Please use this identifier to cite or link to this item: https://hdl.handle.net/10356/144360
Title: Synthesis and characterization of ureidopyrimidinone substituted gelatin based elastomeric hydrogel
Authors: Panwar, Amit
Keywords: Engineering::Materials
Issue Date: 2020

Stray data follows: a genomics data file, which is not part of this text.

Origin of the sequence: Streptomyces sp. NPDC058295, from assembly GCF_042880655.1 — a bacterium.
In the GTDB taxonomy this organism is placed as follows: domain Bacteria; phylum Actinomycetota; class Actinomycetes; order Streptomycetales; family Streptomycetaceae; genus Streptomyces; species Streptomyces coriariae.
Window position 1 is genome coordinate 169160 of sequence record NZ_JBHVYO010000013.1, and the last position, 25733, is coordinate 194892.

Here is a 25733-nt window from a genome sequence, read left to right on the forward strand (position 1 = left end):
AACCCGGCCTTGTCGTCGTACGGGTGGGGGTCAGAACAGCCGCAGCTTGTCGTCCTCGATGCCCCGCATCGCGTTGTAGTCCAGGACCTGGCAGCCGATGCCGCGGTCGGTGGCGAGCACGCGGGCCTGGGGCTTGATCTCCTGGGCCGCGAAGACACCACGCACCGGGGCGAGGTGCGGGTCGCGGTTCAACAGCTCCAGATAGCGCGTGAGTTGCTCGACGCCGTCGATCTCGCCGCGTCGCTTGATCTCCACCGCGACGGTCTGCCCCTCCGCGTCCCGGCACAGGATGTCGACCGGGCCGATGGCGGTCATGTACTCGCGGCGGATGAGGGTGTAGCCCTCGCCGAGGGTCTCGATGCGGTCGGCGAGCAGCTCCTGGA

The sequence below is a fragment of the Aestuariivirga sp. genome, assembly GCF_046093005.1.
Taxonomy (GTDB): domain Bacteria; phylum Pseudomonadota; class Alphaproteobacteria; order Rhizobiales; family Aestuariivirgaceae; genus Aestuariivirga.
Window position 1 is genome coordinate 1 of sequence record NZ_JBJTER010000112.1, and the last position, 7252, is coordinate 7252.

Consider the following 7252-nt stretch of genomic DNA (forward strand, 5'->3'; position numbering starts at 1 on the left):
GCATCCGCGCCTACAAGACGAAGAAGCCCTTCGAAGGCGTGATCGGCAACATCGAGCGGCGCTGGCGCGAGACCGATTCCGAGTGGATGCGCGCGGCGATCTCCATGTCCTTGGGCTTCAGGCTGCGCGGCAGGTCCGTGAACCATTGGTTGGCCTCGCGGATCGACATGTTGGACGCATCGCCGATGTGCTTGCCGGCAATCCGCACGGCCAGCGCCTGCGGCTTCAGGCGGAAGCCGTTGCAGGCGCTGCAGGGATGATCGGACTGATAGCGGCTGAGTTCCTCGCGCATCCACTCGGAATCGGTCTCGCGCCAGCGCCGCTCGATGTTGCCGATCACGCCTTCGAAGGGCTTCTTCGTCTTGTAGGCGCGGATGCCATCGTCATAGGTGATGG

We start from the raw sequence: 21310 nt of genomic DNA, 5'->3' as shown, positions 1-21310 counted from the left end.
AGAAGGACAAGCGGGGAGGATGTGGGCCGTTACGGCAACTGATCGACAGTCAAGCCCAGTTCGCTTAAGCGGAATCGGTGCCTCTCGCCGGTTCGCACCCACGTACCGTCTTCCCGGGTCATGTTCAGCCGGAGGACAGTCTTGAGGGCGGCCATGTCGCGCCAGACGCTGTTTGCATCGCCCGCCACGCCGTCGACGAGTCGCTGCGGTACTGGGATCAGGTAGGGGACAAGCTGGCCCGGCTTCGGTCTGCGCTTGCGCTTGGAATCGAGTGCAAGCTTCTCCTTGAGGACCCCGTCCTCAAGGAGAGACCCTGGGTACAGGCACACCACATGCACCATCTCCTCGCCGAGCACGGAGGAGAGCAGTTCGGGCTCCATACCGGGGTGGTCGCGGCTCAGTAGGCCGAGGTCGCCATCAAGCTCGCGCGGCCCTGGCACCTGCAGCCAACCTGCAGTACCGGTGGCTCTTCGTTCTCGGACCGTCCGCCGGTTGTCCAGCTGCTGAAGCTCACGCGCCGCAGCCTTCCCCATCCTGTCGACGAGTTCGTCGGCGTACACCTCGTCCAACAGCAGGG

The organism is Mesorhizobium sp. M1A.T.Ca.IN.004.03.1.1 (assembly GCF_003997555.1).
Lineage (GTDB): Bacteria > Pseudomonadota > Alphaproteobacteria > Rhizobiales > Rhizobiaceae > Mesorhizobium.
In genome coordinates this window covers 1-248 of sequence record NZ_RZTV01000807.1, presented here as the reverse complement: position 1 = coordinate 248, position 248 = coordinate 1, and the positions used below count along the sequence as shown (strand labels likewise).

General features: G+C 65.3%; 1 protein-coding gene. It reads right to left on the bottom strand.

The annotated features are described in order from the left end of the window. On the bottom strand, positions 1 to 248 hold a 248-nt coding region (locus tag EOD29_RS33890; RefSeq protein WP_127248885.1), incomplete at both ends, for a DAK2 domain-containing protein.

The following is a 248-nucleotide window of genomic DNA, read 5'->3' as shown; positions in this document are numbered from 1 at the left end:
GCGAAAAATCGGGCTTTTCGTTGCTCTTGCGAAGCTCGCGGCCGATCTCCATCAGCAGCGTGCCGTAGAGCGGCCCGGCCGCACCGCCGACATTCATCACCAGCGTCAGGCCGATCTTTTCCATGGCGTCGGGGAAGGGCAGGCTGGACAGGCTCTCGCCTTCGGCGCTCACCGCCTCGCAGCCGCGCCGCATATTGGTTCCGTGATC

Publisher: Nanyang Technological University
Source: Panwar, A. (2020). Synthesis and characterization of ureidopyrimidinone substituted gelatin based elastomeric hydrogel. Doctoral thesis, Nanyang Technological University, Singapore.